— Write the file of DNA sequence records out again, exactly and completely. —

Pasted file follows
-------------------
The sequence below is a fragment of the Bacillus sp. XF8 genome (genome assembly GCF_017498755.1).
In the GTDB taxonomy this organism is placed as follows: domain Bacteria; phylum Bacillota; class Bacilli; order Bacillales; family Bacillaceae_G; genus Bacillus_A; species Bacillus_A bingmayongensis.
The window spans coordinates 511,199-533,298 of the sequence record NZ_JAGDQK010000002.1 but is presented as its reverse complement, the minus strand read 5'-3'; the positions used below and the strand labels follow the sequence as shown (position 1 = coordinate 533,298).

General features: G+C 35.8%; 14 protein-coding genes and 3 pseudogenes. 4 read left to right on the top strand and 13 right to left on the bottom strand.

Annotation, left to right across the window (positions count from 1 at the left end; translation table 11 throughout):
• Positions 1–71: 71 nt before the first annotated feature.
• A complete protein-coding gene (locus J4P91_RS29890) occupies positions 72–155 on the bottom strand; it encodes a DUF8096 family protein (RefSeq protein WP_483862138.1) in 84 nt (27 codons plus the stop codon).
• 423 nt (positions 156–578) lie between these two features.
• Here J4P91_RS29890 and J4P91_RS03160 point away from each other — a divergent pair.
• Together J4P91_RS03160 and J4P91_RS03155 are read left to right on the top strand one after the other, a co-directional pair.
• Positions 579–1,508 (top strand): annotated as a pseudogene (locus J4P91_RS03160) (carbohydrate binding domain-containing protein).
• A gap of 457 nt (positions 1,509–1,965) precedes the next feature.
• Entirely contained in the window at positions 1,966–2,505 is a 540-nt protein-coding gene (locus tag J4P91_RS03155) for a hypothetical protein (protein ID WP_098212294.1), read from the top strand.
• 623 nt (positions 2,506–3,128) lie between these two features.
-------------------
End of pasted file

The sequence below is a fragment of the Bacillus sp. XF8 genome (genome assembly GCF_017498755.1).
In the GTDB taxonomy this organism is placed as follows: domain Bacteria; phylum Bacillota; class Bacilli; order Bacillales; family Bacillaceae_G; genus Bacillus_A; species Bacillus_A bingmayongensis.
The window spans coordinates 511,199-533,298 of the sequence record NZ_JAGDQK010000002.1 but is presented as its reverse complement, the minus strand read 5'-3'; the positions used below and the strand labels follow the sequence as shown (position 1 = coordinate 533,298).

General features: G+C 35.8%; 14 protein-coding genes and 3 pseudogenes. 4 read left to right on the top strand and 13 right to left on the bottom strand.

Annotation, left to right across the window (positions count from 1 at the left end; translation table 11 throughout):
• Positions 1–71: 71 nt before the first annotated feature.
• A complete protein-coding gene (locus J4P91_RS29890) occupies positions 72–155 on the bottom strand; it encodes a DUF8096 family protein (RefSeq protein WP_483862138.1) in 84 nt (27 codons plus the stop codon).
• 423 nt (positions 156–578) lie between these two features.
• Here J4P91_RS29890 and J4P91_RS03160 point away from each other — a divergent pair.
• Together J4P91_RS03160 and J4P91_RS03155 are read left to right on the top strand one after the other, a co-directional pair.
• Positions 579–1,508 (top strand): annotated as a pseudogene (locus J4P91_RS03160) (carbohydrate binding domain-containing protein).
• A gap of 457 nt (positions 1,509–1,965) precedes the next feature.
• Entirely contained in the window at positions 1,966–2,505 is a 540-nt protein-coding gene (locus tag J4P91_RS03155) for a hypothetical protein (protein ID WP_098212294.1), read from the top strand.
• 623 nt (positions 2,506–3,128) lie between these two features.